The reason I link my Big Idiot Pictures is because when I offer criticism, I think it's only fair that the person who sees those remarks can also see for themselves and judge my own work however they wish. Fortunately this is not a contest, and we're not measuring my work against James'--surely james would come out on top of that one.

Now this being James' site, it's too bad that we're talking so much about me, I don't think it's fair to James, but Anonymous seems to be singularly focused on me. Seeing as you've taken such an interest in me, Anonymous, perhaps you'd like to reveal your real name, and the two of us can talk about me in more depth, but I know how crushes can be, and I know how embarassing it is expose your true feelings.

Now I do think that I probably focus a little more on the negative than the possitive, and this is something I should work on. People who post here do such a good job of praising James' work, I sometimes assume as a given that they know that I feel similarly, so I tend to cut right to chase, and spend a disproportionate ammount of energy on what I don't like. So I hereby pledge to be more vocal about what I do like as well next time I post a comment.

1:52 PM  
Jim said...

Have you ever heard of Remi Wyart, james? some of his sketches remind me of your earlier sketchbooks and also of dave cooper.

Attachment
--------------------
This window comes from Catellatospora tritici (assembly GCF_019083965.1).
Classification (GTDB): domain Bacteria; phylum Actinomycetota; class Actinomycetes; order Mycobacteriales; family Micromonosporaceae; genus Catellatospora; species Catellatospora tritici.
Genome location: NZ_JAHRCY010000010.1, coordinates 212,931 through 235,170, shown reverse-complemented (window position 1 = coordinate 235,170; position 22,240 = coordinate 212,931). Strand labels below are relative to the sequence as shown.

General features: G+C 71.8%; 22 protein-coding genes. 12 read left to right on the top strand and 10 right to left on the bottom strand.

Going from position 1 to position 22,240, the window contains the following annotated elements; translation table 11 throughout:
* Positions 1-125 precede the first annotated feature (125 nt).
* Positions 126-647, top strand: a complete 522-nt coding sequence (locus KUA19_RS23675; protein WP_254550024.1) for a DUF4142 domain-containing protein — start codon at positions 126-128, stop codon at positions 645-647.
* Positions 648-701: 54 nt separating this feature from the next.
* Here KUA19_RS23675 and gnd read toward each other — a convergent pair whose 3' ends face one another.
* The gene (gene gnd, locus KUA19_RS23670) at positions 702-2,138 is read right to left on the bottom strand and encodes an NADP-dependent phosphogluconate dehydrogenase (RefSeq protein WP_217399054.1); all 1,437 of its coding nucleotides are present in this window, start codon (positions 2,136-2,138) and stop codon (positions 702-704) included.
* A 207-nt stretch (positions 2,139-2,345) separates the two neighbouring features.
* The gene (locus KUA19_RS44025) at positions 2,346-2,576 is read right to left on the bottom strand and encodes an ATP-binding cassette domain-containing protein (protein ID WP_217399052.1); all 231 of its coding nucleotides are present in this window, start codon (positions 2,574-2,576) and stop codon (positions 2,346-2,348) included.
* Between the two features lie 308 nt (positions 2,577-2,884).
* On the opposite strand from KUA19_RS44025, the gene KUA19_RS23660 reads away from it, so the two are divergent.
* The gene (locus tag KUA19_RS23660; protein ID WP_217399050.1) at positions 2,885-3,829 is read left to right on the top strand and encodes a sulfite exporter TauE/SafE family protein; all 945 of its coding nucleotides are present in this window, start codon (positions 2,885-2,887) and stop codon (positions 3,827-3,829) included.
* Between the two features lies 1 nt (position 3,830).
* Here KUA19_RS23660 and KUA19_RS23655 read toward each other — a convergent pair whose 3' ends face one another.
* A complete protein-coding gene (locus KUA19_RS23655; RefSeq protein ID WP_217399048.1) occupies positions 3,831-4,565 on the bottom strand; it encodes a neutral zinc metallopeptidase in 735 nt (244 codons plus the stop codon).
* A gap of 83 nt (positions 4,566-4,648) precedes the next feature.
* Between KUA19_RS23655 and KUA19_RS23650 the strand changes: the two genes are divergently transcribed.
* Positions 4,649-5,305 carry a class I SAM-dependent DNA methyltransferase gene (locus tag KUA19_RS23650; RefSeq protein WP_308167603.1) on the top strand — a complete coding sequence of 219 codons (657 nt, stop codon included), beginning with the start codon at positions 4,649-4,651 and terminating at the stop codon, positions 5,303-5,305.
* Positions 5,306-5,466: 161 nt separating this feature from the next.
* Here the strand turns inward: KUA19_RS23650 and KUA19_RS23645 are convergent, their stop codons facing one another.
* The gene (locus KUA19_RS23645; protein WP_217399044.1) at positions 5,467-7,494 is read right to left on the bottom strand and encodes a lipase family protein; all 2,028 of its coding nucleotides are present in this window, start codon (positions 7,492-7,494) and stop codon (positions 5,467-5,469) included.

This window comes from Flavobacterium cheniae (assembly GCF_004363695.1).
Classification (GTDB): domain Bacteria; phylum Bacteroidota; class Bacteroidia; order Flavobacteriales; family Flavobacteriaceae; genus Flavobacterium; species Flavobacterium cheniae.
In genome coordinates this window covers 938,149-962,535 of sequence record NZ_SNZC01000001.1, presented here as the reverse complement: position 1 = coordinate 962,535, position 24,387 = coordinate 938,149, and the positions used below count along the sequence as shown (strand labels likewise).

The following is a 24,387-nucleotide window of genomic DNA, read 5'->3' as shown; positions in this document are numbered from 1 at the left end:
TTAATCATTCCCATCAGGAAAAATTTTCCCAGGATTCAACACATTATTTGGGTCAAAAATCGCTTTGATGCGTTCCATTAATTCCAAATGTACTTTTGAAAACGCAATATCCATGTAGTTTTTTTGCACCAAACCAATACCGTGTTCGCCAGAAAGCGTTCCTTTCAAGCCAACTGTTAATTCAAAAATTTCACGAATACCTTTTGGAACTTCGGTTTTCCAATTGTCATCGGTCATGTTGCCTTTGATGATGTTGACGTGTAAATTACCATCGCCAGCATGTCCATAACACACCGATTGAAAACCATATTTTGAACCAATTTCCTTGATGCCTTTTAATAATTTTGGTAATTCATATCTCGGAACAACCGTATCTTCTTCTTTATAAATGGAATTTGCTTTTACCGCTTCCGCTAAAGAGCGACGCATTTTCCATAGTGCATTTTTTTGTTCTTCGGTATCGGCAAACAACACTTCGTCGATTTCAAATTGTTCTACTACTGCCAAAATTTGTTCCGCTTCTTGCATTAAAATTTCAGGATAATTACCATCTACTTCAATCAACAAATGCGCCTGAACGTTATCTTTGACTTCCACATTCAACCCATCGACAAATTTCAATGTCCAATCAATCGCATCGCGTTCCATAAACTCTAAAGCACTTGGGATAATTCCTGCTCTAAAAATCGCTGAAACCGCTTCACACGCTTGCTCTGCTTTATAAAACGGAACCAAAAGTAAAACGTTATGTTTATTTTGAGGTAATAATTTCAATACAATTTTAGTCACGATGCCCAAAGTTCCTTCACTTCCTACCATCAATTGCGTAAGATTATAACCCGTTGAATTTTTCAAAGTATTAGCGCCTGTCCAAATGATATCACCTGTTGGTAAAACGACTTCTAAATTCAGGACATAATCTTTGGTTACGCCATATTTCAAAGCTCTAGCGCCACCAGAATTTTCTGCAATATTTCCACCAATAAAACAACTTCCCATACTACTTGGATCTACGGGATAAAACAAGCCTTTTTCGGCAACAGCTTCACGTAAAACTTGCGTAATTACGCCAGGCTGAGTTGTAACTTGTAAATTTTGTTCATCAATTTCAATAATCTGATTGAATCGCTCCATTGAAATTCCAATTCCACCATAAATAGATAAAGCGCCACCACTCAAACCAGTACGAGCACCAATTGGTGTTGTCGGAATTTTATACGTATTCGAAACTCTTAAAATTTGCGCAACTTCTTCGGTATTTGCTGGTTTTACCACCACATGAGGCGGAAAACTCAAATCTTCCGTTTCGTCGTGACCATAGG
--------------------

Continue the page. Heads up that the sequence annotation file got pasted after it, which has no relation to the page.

2:14 PM  
Anonymous said...

Man, Jed Alexander Do you have a life or a career? I have seen you posting and posting before- people check out drawn. He does the same thing this back and forth to have the final word. This blog seems be to a place for giving positive/ constructive criticism. hell you act like you are roommates and know James as a brother. In short dont turn this site into drawn. go there if you are going to make a million plus comments anytime someone else is going to post a comment. I know I would freak if I saw a war of words going on my blog. Lets not make this into a back and forth . This was about the piece of art work not about name calling and milllllions of posts about nothing from one person to another. Move on and let things be. so lets end it and just post comments about the art or ask questions about his career things like that. "James don't let this comment section stop you from letting anyone post" I dont have an account so I post with anonymous at times.
thanks
-D
p.s. James- Do you draw your final piece with a col-erase pencil? I know animators use it haha I use one then go over it with a lead penicl.